Buonsenso witnessed this firsthand while he was a medical resident. He was searching for projects as part of his training in infectious diseases when he came upon the idea to help build a clinic in Bureh Town, a small surfing village in Sierra Leone. There were several medical residents involved. As they spent time in Bureh Town planning the clinic, he began to notice it had other positive effects: When he and his fellow residents spent their money in the village, it stimulated the local economy. And as the village residents invested their income in building out the surf infrastructure, more and more tourists arrived, generating even more income and lifting the spirits and general health of people in the community. 

In the end, the medical residents were able to help the village build a clinic to provide primary care medical services for conditions such as trauma, malaria and dehydration. They also raised enough money through donations to send a villager through nursing school, who now works at the clinic. 

The experience in Bureh Town sparked the idea to launch the surf camp in Rome, Buonsenso says. Eight years after starting the camp, Buonsenso has seen benefits in the children’s social development. One child now even surfs at well know surf locales around the world as a hobby. Many kids will soon make the transition into adulthood. “They face the challenge of inclusion within society. We are also building in new activities to help them integrate into the workforce,” Buonsenso adds.

“We are seeing a number of multiple infectious diseases and viruses circulating. And therefore, it's extremely important right now to have access to syndromic testing that allows us to detect and to assess multiple viruses on the same time. And it gives us the possibility to address in relatively short time,” says Buonsenso. This clinical information can be accessed in any setting, even while at the beach volunteering at his non-profit charity, to ensure it is the safest space for the children he works with there. Buonsenso explains “this new era of the field of infectious disease.”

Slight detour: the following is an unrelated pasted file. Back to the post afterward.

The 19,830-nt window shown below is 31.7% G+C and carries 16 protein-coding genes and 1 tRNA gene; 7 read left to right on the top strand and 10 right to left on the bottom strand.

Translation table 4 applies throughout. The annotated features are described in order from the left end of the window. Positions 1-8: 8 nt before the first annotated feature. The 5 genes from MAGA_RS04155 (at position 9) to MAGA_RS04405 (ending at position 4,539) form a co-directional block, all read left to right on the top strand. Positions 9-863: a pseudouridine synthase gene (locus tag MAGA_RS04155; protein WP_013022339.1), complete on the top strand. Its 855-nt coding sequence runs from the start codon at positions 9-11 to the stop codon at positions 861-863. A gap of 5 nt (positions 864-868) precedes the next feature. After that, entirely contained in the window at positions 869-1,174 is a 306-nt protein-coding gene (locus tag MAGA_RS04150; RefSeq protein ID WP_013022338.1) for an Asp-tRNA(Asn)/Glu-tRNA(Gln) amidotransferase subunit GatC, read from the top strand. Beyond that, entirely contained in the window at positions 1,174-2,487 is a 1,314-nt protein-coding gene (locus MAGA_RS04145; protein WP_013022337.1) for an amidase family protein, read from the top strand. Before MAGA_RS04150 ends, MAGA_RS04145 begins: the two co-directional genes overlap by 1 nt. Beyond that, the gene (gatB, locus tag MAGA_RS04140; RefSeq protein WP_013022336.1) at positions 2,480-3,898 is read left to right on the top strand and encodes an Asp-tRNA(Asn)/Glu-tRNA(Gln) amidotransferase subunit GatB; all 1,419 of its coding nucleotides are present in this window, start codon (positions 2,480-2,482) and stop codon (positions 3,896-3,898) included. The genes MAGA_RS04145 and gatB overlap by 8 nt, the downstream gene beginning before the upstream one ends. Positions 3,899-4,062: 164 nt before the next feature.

When we are treating patients, we generally refer to medical conditions. But also to the general wellness and social well-being.

Danilo Buonsenso, M.D. Pediatric Department, Gemelli University Hospital, Rome

Revolutionary inspiration

Balancing his interest in social issues with his work as a medical doctor isn’t easy–time is always short, he admits. But Buonsenso, who also holds a doctorate in public health, still manages to incorporate epidemiological research into his day. He spends his mornings making rounds seeing patients in the hospital ward, and his afternoons studying infectious diseases, such as COVID-19 and tuberculosis. 

Through his medical work and research, he has come to appreciate the importance of rapid, symptoms-based diagnostics. His patients with infectious diseases often present with multiple overlapping symptoms, making it difficult to diagnose them precisely. The symptoms of a pertussis infection, for example, can resemble an infection caused by one of several other possible respiratory pathogens. He relies on QIAstat-Dx mulitplex PCR syndromic testing to easily distinguish various causes of infections. 

Especially important is to test children with special needs, he says. They have “worse outcomes after viral infections and symptoms can be non-specific.” Access to rapid tests, such as QIAstat-Dx, enables earlier diagnoses and the ability to take appropriate preventive measures. It can also be helpful if these tests are extended to family members or caregivers with mild upper respiratory symptoms, he adds.